But with Cohen leading by example with his checkbook, it could finally force other owners around baseball to start doing more than make excuses about why they aren’t investing in their product.
How Penny Pinching Hurts The Health of Baseball
When an owner is unwilling to pay for talented players, it hurts more than just that team’s chances of winning games—it affects the entire league. It limits quality players from joining certain clubs despite the fact the owners can absolutely afford to pay them, limiting potential player opportunities. This creates an uneven playing field, giving one team an inherent advantage over another, ultimately resulting in unfair competition and unentertaining games.
Cheap owners also make it difficult for fans to want to attend games and watch their favorite clubs compete. When no star or identifiable players are on your team, you’re less likely to see fans come out to games or tune into broadcasts, which means lost revenue for the league and its franchises. This has trickle-down effects; fewer fans mean fewer tickets sold, leading to lower attendance numbers across the board and even less money for all teams involved.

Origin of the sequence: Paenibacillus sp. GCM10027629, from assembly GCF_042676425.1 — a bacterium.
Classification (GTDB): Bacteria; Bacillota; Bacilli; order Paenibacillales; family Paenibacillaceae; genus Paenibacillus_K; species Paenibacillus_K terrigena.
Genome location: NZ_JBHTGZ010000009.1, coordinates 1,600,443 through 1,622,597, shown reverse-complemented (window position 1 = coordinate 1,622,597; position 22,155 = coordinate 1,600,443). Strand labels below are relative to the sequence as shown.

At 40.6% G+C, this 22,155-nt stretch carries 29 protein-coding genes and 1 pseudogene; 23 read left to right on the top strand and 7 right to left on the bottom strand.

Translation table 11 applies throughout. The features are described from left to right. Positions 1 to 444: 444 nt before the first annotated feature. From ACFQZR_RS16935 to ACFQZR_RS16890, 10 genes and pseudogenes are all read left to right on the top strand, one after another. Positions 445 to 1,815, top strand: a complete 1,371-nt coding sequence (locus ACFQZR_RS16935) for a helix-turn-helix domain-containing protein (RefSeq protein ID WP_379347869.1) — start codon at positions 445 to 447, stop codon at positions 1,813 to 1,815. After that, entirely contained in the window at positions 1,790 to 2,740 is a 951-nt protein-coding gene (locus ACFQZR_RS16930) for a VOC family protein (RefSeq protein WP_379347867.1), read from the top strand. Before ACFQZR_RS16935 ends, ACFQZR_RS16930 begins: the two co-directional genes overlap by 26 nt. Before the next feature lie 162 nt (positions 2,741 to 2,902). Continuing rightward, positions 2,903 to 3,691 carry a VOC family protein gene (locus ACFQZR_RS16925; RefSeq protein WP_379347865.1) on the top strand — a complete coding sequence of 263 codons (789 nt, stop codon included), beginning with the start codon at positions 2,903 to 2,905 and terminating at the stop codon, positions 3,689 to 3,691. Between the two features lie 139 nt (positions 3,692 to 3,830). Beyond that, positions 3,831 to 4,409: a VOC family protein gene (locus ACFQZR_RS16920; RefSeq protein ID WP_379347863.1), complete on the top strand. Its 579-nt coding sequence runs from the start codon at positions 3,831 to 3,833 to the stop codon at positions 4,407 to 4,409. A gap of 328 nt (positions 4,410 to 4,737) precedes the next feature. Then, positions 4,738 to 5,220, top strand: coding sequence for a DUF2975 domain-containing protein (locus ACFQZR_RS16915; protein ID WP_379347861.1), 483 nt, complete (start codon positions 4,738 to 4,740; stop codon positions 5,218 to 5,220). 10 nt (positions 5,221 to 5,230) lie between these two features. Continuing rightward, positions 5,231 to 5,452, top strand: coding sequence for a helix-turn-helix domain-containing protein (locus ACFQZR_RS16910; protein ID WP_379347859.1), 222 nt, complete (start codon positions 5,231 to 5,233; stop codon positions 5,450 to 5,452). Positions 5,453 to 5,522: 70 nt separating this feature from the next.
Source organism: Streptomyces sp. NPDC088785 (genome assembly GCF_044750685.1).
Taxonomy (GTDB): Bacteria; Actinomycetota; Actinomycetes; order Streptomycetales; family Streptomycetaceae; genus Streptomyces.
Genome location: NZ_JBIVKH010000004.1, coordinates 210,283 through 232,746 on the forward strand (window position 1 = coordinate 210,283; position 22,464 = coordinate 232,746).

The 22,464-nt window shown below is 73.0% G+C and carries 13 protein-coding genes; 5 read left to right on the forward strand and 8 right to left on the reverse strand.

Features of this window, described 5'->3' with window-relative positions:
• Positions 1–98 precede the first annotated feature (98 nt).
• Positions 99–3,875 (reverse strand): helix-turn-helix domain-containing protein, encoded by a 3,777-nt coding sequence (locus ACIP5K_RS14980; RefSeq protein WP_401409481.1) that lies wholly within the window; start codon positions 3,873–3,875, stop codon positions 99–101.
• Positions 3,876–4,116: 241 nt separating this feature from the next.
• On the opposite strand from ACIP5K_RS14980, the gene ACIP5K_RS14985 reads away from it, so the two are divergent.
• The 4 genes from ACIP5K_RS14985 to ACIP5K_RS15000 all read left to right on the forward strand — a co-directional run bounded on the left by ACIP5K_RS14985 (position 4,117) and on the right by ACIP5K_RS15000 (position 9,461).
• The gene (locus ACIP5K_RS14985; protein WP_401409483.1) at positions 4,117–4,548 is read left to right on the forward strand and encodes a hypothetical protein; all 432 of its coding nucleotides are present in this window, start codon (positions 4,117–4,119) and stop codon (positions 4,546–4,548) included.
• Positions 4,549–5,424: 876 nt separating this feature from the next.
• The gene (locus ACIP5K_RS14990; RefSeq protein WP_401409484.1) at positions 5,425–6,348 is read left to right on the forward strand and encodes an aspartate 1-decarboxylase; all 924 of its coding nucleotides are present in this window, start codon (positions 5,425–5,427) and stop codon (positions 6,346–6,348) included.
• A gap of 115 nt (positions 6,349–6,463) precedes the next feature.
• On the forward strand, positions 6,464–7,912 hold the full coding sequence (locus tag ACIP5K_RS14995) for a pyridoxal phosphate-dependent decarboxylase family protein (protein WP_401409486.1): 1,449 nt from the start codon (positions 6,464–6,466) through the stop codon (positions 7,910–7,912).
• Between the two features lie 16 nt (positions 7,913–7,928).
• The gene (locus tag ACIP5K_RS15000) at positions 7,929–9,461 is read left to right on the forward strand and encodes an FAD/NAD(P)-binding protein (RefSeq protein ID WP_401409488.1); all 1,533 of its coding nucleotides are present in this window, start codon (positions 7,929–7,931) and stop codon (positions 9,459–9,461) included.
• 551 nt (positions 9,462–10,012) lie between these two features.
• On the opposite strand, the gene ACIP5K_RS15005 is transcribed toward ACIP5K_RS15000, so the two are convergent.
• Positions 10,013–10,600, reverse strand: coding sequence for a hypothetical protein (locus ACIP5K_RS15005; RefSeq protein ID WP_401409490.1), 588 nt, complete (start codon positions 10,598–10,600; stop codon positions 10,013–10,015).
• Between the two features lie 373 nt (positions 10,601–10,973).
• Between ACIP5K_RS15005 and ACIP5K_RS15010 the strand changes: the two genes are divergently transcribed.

The Positive Impact of Investing in Talent
On the flip side, when owners choose to invest in their talent instead of being frugal with their spending, it benefits them and helps grow the sport as a whole. By bringing top-tier talent into their organization, these owners create more competitive teams that draw larger crowds and generate more revenue for their respective leagues.
These investments help bring better players into the sport and encourage other owners to open up their wallets, which benefits everyone involved in baseball. It also leads to more potential sponsorships and promotion opportunities, given the positive brand image you’re creating.